The term soil washing is most often used to describe a series of treatment operationsthat either separate soils into their various particle size fractions using water or

    .chemicals as the carrier medium or chemically extract the contaminant from the soilmatrix. The VORCE soil washing pilot plant is strictly physical particle size separation

  • ( )R. Anderson et al.rJournal of Hazardous Materials 66 1999 8998 91

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  • ( )R. Anderson et al.rJournal of Hazardous Materials 66 1999 899892

    using water as the carrier medium. The VORCE plant uses a series of unit operations tophysically deagglomerate the soil and separate it into specific size fractions.

    Fig. 1 shows a schematic of the process. A description of the process is as follows:soil is loaded onto either a 2-in. or 4-in. grizzly. The oversize material is removed byhand; the undersize passes through the grizzly into a feed hopper. The material in thefeed hopper is fed, by a drag flite conveyor, to a trommel. In the trommel, deagglomera-tion of the soil particles occurs, and soil containing contaminants is washed from the

    .large oversize particles. Soil particles gravel between 1r4-in. and 2 or 4 in. are washedclean using high-pressure sprays, and report to a discharge chute as a clean fraction. Theundersize material reports to a screw classifier. The screw classifier separates soil

    w xparticles based on Stokes Law 4 . Stokes Law states that a particle in a fluid settles at arate that is the function of the particles diameter. The smaller particles with lower

    .settling rates overflow and are collected in a sump. A size cut of approximately 60 .mesh 250 mm is performed at the screw classifier. The larger particles are removed by

    a screw and dewatered. The coarse sand is sent to an attrition mill where the action ofthe mill causes interparticle abrasion to remove adhered fines from the coarse sandparticles. The soil discharges from the attrition mill to another screw classifier whereanother 60-mesh particle size cut is made. The overflow from the second screw classifierreports to the sump, and the underflow reports to a discharge bin as a clean fraction.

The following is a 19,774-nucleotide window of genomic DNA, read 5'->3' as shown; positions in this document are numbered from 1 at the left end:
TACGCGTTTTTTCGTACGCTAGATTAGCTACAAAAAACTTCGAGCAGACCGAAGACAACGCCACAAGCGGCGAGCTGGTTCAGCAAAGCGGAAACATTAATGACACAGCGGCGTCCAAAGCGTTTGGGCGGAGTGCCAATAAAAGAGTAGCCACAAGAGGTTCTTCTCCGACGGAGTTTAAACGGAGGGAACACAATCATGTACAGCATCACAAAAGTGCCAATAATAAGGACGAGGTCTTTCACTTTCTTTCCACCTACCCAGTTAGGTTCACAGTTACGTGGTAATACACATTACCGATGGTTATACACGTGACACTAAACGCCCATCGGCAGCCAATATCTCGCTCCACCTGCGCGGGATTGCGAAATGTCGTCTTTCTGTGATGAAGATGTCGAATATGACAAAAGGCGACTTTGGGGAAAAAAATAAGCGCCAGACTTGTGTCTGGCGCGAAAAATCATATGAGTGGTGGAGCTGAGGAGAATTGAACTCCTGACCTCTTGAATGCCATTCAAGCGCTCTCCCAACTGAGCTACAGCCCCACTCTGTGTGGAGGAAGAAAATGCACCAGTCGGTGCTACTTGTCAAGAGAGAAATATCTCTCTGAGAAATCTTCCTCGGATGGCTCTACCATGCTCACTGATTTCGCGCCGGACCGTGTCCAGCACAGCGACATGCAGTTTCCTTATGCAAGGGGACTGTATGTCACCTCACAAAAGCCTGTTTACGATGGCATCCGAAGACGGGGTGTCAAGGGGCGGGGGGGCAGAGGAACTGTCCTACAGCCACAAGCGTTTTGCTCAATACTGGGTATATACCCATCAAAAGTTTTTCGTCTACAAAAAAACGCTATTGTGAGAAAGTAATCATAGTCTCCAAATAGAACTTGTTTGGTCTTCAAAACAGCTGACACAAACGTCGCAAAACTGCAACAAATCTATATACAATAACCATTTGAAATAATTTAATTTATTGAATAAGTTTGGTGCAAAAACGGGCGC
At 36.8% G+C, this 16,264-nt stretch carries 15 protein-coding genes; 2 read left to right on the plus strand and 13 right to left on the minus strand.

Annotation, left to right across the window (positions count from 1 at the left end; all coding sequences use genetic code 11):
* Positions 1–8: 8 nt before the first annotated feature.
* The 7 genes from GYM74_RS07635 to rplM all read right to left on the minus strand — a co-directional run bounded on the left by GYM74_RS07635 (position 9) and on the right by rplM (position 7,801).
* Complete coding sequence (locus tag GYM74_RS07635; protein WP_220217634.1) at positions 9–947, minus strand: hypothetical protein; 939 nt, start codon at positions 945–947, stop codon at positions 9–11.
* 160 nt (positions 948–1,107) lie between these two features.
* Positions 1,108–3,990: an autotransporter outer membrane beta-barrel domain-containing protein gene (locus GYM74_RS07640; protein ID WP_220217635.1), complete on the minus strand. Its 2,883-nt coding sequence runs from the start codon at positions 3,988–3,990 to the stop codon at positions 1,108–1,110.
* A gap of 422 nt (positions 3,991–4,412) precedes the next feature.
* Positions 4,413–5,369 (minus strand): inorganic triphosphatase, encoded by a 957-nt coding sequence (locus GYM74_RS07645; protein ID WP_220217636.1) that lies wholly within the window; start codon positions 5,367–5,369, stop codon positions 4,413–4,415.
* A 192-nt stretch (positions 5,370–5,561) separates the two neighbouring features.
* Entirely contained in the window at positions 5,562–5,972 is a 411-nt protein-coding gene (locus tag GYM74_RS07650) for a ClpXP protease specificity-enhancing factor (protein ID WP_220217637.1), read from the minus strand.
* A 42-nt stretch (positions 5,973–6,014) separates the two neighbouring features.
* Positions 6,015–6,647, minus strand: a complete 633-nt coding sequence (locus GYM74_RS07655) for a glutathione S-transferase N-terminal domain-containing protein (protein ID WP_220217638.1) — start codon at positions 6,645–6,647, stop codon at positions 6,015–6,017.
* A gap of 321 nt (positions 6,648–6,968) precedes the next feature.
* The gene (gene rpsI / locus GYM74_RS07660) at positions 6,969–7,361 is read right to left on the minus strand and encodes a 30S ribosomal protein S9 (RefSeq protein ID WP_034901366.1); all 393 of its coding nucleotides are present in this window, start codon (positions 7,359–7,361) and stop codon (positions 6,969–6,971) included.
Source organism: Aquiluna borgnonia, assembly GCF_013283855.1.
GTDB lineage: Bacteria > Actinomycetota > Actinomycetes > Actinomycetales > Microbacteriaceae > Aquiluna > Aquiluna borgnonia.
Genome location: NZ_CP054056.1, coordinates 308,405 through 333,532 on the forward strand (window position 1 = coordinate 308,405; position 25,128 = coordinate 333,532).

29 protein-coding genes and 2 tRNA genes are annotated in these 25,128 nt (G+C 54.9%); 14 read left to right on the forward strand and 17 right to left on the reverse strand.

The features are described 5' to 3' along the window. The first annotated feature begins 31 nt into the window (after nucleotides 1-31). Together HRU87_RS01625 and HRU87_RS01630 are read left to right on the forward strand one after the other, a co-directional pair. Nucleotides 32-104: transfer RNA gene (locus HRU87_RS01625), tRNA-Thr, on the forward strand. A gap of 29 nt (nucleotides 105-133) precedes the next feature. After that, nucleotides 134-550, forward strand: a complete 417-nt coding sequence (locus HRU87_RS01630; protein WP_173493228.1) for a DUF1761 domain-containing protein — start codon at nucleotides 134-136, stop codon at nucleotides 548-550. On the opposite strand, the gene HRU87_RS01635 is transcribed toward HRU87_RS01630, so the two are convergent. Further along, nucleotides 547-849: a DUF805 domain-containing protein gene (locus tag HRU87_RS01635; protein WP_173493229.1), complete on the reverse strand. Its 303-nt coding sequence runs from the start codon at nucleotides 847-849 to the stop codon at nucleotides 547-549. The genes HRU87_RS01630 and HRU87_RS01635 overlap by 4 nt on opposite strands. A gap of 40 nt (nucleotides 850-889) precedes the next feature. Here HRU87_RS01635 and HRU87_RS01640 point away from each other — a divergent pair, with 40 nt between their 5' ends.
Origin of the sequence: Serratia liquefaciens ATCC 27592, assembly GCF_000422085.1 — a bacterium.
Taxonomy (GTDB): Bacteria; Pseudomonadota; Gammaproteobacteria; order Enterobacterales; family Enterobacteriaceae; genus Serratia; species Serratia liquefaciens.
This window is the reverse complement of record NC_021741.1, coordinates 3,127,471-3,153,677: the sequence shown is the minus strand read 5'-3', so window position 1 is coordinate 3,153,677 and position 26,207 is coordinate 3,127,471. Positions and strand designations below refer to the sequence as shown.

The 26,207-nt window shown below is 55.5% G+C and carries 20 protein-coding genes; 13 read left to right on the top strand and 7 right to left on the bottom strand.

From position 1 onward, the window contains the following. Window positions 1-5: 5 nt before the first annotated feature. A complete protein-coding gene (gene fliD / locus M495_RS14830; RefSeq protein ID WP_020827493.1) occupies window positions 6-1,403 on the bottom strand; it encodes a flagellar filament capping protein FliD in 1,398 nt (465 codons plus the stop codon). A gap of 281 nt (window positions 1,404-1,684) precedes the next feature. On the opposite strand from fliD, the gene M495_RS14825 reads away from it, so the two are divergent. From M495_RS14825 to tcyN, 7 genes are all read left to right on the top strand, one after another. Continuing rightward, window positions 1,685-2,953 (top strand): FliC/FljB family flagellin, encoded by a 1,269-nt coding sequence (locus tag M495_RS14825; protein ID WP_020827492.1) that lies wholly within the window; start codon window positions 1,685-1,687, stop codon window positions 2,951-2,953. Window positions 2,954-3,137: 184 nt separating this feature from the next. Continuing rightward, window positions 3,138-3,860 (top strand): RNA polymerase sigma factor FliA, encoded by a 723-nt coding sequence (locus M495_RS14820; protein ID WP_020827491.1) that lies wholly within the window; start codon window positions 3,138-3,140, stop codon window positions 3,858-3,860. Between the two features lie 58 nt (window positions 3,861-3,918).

The fine products from the coarse size operations collected in the sump are pumped .to a hydrocyclone. The hydrocyclone is used for two purposes: 1 to make a fine cut of

    . .200 mesh 75 mm , and 2 to dewater the feed to the next unit operation. The finesoverflow is collected in another sump, and the coarse underflow is fed to the hydraulicclassifier. The hydraulic classifier is used for performing a fine cut between 200325

    .mesh 7545 mm . The hydrocyclone performs separations based upon centrifugal force,while the hydraulic classifier uses a combination of Stokes Law and hindered settling tomake the cuts. The fines collected from the hydraulic classifier are collected in the samesump as those from the hydrocyclone. The coarse underflow fraction is fed to adewatering screen. The screen oversize is collected as a clean product. The fines andwater from the screen are collected in the same sump as the other fines fractions. Thesefines are flocculated using polymer and fed to a clarifier. The flocculated fines arecollected in the bottom of the clarifier and the clear water overflows into the processmake-up water tank, thus providing recycling of the water.

    The sludge in the bottom of the clarifier is then pumped to a holding tank prior tofeeding to a filter press for final dewatering. The filter cake contains the contaminatedfines, and the filtrate is recycled back to the clarifier for reuse.

    3. Soil characterization studies

    As noted above, two soils were characterized to show if volume reduction by soilwashing was viable. These soils were obtained from the Maywood Interim Storage Sitepile and the Wayne Interim Storage Site pile. The data, shown in Fig. 2 for Maywoodand Wayne show that volume reduction by particle size could produce volume reduc-

  • ( )R. Anderson et al.rJournal of Hazardous Materials 66 1999 8998 93

    Fig. 2. Comparison of Maywood and Wayne soils.

    tions in the 6080% range depending upon the size fraction removed. Due to estimatedtotal waste volumes, the Maywood site soils were selected for the demonstration.

    .Further studies performed by Oak Ridge National Laboratory ORNL also provideda soil sample from within the Oak Ridge reservation that also provided a soil withproperties that would support soil washing as a volume reduction technology. This soil,the CSX soil, was railroad ballast and gravel contaminated with cesium from spills near

    Fig. 3. Particle size distribution of CSX soils.

  • ( )R. Anderson et al.rJournal of Hazardous Materials 66 1999 899894

    .the rail yards on the Oak Ridge reservation. Fig. 3 shows the potential volume massreduction that could be obtained with the CSX soil.

    4. Pilot testing